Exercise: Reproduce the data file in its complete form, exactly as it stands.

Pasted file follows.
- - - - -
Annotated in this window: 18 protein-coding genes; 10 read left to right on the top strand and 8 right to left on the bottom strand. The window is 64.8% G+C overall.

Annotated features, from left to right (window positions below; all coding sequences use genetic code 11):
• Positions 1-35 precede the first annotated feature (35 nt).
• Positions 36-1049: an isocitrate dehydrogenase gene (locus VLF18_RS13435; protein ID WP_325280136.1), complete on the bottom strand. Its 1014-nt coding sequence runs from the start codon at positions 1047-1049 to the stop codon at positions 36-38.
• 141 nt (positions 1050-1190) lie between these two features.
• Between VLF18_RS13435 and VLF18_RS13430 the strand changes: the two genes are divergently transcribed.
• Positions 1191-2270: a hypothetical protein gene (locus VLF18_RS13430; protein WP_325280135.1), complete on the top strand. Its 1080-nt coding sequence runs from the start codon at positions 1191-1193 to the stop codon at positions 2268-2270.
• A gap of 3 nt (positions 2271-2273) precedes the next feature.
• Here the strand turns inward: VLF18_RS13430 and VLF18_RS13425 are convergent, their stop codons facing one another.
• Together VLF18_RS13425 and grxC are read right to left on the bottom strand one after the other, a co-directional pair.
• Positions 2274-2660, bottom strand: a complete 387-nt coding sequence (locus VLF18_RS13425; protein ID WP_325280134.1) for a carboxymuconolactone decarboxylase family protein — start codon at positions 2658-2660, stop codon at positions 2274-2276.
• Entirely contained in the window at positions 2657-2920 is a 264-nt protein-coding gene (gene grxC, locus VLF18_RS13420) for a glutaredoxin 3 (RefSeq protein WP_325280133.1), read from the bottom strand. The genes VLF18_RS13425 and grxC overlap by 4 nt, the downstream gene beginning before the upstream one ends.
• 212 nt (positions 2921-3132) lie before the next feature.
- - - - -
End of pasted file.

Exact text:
Annotated in this window: 18 protein-coding genes; 10 read left to right on the top strand and 8 right to left on the bottom strand. The window is 64.8% G+C overall.

Annotated features, from left to right (window positions below; all coding sequences use genetic code 11):
• Positions 1-35 precede the first annotated feature (35 nt).
• Positions 36-1049: an isocitrate dehydrogenase gene (locus VLF18_RS13435; protein ID WP_325280136.1), complete on the bottom strand. Its 1014-nt coding sequence runs from the start codon at positions 1047-1049 to the stop codon at positions 36-38.
• 141 nt (positions 1050-1190) lie between these two features.
• Between VLF18_RS13435 and VLF18_RS13430 the strand changes: the two genes are divergently transcribed.
• Positions 1191-2270: a hypothetical protein gene (locus VLF18_RS13430; protein WP_325280135.1), complete on the top strand. Its 1080-nt coding sequence runs from the start codon at positions 1191-1193 to the stop codon at positions 2268-2270.
• A gap of 3 nt (positions 2271-2273) precedes the next feature.
• Here the strand turns inward: VLF18_RS13430 and VLF18_RS13425 are convergent, their stop codons facing one another.
• Together VLF18_RS13425 and grxC are read right to left on the bottom strand one after the other, a co-directional pair.
• Positions 2274-2660, bottom strand: a complete 387-nt coding sequence (locus VLF18_RS13425; protein ID WP_325280134.1) for a carboxymuconolactone decarboxylase family protein — start codon at positions 2658-2660, stop codon at positions 2274-2276.
• Entirely contained in the window at positions 2657-2920 is a 264-nt protein-coding gene (gene grxC, locus VLF18_RS13420) for a glutaredoxin 3 (RefSeq protein WP_325280133.1), read from the bottom strand. The genes VLF18_RS13425 and grxC overlap by 4 nt, the downstream gene beginning before the upstream one ends.
• 212 nt (positions 2921-3132) lie before the next feature.